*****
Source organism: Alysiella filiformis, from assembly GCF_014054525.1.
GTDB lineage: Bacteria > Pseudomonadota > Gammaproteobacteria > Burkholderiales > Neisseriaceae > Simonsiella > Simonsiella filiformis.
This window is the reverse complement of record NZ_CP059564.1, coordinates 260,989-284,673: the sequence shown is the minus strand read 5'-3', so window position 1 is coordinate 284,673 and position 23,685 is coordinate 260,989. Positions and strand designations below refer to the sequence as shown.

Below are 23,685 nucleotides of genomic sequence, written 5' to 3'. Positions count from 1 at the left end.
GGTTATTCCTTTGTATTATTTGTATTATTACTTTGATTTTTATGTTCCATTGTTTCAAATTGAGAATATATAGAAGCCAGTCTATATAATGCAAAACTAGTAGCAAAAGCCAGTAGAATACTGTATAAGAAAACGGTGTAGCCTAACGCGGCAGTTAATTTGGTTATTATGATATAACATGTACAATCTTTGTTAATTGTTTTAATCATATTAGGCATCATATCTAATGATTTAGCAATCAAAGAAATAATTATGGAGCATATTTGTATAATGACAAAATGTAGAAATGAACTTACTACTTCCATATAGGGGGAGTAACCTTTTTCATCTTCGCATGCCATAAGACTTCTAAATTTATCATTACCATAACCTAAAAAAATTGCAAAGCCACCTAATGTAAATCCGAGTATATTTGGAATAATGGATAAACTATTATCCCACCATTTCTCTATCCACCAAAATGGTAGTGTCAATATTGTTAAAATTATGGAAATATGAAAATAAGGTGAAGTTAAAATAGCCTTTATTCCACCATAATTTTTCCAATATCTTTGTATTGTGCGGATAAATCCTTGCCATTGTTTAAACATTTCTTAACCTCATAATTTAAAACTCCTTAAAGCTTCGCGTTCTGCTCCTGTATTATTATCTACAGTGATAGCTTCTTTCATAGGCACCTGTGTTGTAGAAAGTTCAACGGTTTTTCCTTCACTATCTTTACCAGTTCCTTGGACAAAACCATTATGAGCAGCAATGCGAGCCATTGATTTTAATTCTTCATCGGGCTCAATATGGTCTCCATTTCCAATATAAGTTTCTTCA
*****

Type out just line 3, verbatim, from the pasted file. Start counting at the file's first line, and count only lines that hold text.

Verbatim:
This window is the reverse complement of record NZ_CP059564.1, coordinates 260,989-284,673: the sequence shown is the minus strand read 5'-3', so window position 1 is coordinate 284,673 and position 23,685 is coordinate 260,989. Positions and strand designations below refer to the sequence as shown.